Here’s a little peak behind my curtain.
New York City is home for most of the year, but I’m a born and raised Canadian. A real one, like Drake (we shared an orthodontist).
So real in fact, that I once sliced my finger trying to cut sharp cheddar with a steak knife (long story), and I’m pretty sure maple syrup came pouring out. Not the pretend, upstate New York kind either. The real mccoy, right from the shores of ice ponds in Shewanigan or Chicoutimi or one of those places.
And as a good Canadian trying to stop the guilt trip phone calls from Mom, every so often, I venture back to Toronto to meet the latest kid one of my friends popped out and watch baseball with my 98 year old grandfather, a legend in every sense of the word.
But the truth is that there just isn’t the depth and breadth of sushi in the city that there should be.
Anecdotally, the interest is there – the fantastic Taro’s Fish Market, purveyor of make-sushi-at-home products, is rapidly expanding and Sushi Masaki Saito, the only recipient of two Michelin stars in Canada, is a tougher ticket than a Maple Leafs playoff home game (thankfully it’s just as quiet).
But on a recent visit, a friend and I found Kaito Sushi Omakase
Kaito serves a $77, 14 course Omakase, just on the outskirts of the Junction neighborhood on St. Clair West. They offer 3 times nightly, 6, 7:45 and 9:30 (!), .
To say it fills a void in the city would be an understatement; According to the Itamae, this is the only omakase-focused sushiya in that price range in Toronto.
Think for a second how ridiculous that is. By my latest tally of all the Omakase options in New York (FULL LIST HERE), there are 59 sushiya serving an Omakase at $100 or below (despite what NY Mag says, this is NOT a new phenomenon).
That’s 59 for a city of 8 million. Toronto, with 3 million, has 1.
59 to 1. A worse Toronto performance than the Leafs in Game 1 (all of the years).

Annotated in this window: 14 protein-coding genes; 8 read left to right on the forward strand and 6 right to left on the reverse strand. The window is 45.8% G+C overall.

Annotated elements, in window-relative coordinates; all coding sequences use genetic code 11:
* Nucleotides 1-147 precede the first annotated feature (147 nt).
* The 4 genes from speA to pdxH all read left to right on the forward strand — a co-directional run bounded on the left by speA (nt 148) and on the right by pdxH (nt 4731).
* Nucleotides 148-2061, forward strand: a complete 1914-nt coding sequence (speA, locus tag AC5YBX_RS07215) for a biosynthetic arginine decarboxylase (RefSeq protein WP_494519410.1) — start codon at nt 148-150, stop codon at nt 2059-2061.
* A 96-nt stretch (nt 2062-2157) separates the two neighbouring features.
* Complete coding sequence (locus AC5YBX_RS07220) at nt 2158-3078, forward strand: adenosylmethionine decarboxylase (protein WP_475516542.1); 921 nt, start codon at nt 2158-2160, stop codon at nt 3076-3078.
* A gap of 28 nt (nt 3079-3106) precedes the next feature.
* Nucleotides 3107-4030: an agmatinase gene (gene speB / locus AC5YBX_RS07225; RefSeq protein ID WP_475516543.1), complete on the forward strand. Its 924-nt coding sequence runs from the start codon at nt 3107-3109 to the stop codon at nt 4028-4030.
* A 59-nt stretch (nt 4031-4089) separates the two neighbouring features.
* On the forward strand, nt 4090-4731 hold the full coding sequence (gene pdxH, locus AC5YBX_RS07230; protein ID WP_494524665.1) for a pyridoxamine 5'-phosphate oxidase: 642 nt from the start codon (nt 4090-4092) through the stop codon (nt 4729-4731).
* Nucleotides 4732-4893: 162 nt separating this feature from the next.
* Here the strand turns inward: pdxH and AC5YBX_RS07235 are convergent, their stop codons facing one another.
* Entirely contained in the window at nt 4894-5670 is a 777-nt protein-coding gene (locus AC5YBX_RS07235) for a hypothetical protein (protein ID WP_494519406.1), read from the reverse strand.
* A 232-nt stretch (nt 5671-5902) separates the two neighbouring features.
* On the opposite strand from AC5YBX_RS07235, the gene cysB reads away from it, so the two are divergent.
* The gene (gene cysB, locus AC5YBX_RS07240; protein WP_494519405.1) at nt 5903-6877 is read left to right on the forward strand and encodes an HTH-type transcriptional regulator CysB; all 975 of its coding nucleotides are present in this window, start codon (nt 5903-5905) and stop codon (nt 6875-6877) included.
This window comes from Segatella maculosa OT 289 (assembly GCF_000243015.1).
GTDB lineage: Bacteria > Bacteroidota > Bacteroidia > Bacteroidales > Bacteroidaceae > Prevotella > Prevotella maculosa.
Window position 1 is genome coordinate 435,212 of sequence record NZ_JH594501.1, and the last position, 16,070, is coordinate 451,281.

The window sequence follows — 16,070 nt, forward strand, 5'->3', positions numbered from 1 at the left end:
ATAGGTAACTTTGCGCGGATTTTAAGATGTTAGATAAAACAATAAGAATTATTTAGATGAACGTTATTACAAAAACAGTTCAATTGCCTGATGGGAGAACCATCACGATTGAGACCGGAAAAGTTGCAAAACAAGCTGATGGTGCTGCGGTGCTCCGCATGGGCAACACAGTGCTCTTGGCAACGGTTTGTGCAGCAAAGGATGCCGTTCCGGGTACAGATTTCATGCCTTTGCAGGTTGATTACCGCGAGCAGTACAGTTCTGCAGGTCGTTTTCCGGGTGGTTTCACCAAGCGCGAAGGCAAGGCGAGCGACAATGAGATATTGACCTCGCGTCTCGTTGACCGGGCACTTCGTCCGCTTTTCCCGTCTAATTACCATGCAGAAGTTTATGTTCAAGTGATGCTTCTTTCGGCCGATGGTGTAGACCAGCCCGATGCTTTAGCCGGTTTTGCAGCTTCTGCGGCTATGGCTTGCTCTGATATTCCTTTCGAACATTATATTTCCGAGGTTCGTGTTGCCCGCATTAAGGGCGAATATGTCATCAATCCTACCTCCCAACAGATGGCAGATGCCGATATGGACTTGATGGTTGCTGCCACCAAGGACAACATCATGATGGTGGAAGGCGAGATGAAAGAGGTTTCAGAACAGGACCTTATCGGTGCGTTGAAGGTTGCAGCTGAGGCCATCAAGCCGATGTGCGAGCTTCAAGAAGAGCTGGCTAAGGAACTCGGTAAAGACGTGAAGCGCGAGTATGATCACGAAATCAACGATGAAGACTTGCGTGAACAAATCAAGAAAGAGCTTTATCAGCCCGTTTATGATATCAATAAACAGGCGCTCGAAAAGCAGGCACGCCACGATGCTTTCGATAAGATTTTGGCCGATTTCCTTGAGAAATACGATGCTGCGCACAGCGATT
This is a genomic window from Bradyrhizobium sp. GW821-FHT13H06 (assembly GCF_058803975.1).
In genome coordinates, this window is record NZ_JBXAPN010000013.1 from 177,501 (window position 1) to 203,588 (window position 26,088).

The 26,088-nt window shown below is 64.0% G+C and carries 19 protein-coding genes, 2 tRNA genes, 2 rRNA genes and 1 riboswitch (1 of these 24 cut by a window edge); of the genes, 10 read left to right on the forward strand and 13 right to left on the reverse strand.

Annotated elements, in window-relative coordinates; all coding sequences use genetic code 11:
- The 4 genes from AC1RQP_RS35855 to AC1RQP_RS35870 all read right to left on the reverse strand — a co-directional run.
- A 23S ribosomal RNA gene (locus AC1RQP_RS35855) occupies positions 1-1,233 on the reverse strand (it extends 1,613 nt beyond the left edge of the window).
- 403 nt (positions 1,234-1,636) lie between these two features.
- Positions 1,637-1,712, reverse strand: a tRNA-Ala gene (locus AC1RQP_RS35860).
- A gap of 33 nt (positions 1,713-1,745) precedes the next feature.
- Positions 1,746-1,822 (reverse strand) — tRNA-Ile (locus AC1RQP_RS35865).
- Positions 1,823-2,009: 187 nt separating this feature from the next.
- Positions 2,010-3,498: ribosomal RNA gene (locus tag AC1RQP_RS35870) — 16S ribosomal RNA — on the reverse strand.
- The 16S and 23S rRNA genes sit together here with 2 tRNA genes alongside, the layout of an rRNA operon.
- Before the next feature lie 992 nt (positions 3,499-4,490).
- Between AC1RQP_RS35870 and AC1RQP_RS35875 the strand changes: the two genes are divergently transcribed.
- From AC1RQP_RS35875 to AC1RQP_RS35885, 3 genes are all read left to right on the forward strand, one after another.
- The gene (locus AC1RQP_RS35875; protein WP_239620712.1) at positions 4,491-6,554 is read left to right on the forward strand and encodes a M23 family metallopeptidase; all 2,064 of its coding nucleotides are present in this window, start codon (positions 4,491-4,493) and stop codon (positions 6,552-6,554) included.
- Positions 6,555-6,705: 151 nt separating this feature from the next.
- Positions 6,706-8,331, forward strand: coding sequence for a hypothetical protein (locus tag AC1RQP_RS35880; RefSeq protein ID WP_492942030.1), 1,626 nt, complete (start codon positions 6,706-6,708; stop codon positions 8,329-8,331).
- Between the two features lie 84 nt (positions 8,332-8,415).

My hope is that given the quality of Kaito and the gap in the market, more will start to spring up.
Let’s dive into the Omakase
The first course, Suzuki (Sea Bass), is usually in-season during the summer. as a Shiromi, it’s a more traditional way to start an Omakase, but this Neta, particularly the cuts from the belly (duh), are succulent, as it was here.
By the way, when I’m sushi Czar, we’re going to normalize referring to Suzuki by its age. If you’re unfamiliar, Suzuki is actually the name only when it’s a full adult. But Koppa is the name as a toddler, Seigo at 1 year and Fukko at around 2 to 3. It’s an example of the concept of shusseuo (different names based on age).
A yellowtail family trio
Distinguishing between the various fish of the Yellowtail/Amberjack family – and the names that they’re given depending on their age – can be very tough.
In fact, there’s an upcoming Sushi Masters tv show on Roku (which I fully plan to review). If Roku had been smart and made me a producer, I would have pushed for a blind yellowtail taste test as a daily challenge. Smell the ratings.
Kaito does something smarter – just give us three siblings in a row for us to figure it out.
And then there’s a Tuna Progression
I know I compared Kaito to similar sushiya in New York City, but you’d be hard pressed to find any Omakase there that includes a three-cut maguro progression.
Shit, you may not even see it at other Toronto-based sushiya.
And yet, Kaito does, which is tremendous value for an entry-level Omakase.
Curiously, for Akami, Kaito uses zest from limes rather than from Yuzu, a Japanese Citron more commonly used in sushi (and chawanmushi). I found the swap too tart (I think I used that adjective properly).
My friend is a 1 of 1
Like many of you I’m sure, my inner circle of friends have a wide range of affinity for sushi. Some love it. Some not only hate it, but were also too dumb to figure out that’s why their table was in the kitchen at my wedding.
The buddy that joined me at Kaito falls in the middle. Salmon sashimi is usually the extent of his adventure.
And yet, for whatever reason, he loves Hotategai. Loves it. More than he loves Nagano Winter Olympics ’98 on the Nintendo 64.
For whatever it’s worth (very little), he gave the below (brushed with nikiri, no fancy charcoal salt), a 7.7 out of 10.
And that was it
Like NYC turbo Omakase options, you have the option to order add-ons post-meal.
Though be warned, besides just enough Uni for the first two customers that asked, Kaito had nothing available “off-menu”. Only from the original procession, so of course we ordered more Hotategai.
This is pretty simple. We have:
- A $77 (CAD!) Omakase…
- In a city without budget-friendly options…
- Serving both progressions from both the yellowtail and tuna families…
- In a central part of the city…
- Where the only issue was a lime instead of yuzu and limited off-menu options
Kaito Sushi Omakase is recommended